Most of us have been in arguments with people we love that we have to decide- do we continue fighting or do we let go of our pride and end the argument, choosing to return to a loving state instead. How many times though have we really had this internal conflict where we choose pride over self-love?
I got to experience this firsthand when I followed up with my neurologist about 2 weeks after the stroke. Knowing depression is high for 3-6 months after stroke he asked “ok should we put you on an antidepressant for a couple months?”. I declined because at that time I felt that I could handle the emotions that were occurring. I felt it was important to feel all of them so that I could navigate them clearly. However, as the weeks went on I started becoming more hopeless and unmotivated. Expected post-stroke emotions started to give way to thoughts about “maybe there isn’t a reason for the stroke like I thought” and “I wish that stroke would have taken me out”.
I started feeling alarmed at the occasional idea that I wished I was gone when I felt so strongly at first that this was a blessing in disguise. After 6 weeks of patiently meditating, journaling, optimizing my nutrition and exercise I was still experiencing a roller coaster of emotions. For example, one day I went on a 3 mile walk around a local lake with my daughter and at the beginning felt so grateful to be alive and thought it was so beautiful. However, about 30 minutes later felt so sad and holding back tears, wishing I had died.
I tried resetting myself at home, alone knowing the science behind interacting electromagnetic fields and the possibility of “emotional contagion”. For a few days I spent more time focusing on my body and feelings. Asking where my gratitude had gone. In my mind I knew I should be grateful but somehow it felt just out of reach. I wrote gratitude lists, talked to my integrative psychiatrist for more holistic options and tried it all. I looked for other careers, I tried more creativity, reached out to friends more. Nothing was working. In meditation one morning I knew I had to let my pride go.
I had been having an internal struggle between my pride and love for myself. As a doctor of western medicine I know that medications are useful for stabilizing in an unsafe situation. In this case I had started to wish for death which is an unsafe situation. Nothing had done the trick and I knew that one specific low dose antidepressant worked well for me. I had been so proud not needing any medications for mood or sleep (a big feat for me) prior to the stroke and now here I was again.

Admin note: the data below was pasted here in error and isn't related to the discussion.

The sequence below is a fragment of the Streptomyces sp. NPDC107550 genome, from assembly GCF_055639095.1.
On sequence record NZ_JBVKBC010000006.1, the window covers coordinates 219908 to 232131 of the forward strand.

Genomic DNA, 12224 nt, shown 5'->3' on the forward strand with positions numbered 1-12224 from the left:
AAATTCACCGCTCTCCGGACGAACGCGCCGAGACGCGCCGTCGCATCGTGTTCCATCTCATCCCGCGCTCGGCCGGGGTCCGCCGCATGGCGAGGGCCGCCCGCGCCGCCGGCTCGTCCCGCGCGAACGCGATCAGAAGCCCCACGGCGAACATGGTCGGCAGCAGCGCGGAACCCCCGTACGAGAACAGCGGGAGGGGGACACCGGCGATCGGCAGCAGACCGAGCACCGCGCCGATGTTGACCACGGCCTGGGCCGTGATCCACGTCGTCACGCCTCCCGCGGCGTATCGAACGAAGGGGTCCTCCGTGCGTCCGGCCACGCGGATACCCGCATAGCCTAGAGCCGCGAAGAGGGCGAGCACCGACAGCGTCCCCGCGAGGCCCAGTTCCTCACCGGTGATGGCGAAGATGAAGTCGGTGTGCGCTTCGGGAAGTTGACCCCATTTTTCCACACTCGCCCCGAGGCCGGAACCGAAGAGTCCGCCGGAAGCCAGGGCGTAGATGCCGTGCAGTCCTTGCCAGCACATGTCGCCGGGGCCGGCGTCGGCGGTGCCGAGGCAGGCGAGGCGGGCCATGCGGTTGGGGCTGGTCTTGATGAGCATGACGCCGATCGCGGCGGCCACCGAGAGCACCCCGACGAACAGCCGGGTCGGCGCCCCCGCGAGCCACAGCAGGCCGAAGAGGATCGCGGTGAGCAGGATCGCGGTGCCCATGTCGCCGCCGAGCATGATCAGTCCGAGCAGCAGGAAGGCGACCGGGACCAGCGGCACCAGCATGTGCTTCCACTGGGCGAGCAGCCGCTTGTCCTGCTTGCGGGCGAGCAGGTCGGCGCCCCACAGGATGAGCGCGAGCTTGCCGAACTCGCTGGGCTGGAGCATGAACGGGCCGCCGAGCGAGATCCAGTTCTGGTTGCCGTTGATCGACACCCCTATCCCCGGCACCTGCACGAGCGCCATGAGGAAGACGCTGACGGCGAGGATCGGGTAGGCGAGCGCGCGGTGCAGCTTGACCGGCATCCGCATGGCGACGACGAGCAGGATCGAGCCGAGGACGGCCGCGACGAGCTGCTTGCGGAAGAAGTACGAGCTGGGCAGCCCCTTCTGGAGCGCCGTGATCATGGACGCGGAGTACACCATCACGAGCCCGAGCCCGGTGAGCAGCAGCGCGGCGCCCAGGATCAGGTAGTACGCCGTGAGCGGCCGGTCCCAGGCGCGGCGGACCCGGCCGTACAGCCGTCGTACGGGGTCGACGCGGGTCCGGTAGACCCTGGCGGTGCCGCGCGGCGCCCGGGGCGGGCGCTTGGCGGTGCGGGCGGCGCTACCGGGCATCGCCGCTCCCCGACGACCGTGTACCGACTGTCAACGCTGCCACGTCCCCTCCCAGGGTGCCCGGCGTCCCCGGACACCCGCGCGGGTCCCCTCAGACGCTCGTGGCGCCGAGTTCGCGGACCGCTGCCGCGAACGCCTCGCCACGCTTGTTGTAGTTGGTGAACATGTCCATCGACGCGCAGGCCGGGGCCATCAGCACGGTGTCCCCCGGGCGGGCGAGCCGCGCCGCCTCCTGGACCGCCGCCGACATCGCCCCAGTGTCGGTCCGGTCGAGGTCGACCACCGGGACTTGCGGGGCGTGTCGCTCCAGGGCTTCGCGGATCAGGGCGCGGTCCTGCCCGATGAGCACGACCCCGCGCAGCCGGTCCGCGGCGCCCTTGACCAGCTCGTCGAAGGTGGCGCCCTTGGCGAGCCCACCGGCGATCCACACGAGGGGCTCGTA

I had to let go of my pride and choose self love. Thoughts about “but your book is called Medication Detox” were finally replaced by “but your book doesn’t condemn medications, it only shows ways to optimize health for free so we can require the least amount of medication”. I acquiesced finally and went on the low dose anti-depressant, anticipating temporarily until things stabilize and continuing to work on the circumstances that created the need for a medication.
I realized that all of my favorite naturopaths and alternative medicine practitioners teach the optimal care is found in a synergistic relationship between western medicine and the more traditional medicine.
I had to let go of my pride and find my self-love. I had to put me first despite the frustration with all the medications I was now on (albeit temporarily) for the stroke. I know so many people who are afraid to let people see them in a vulnerable state but in this case I was not allowing me to love myself in the vulnerability. I wouldn’t allow myself to say ‘let’s make this easier for a while because I love you and you deserve a break’. I one time heard somebody say that growth is a spiral staircase. Sometimes it feels like we are taking steps and barely making any change but I believe with some patience and trust in the process eventually the lessons learned today will propel me further than if I had never experienced them.
What are you fighting yourself about and why?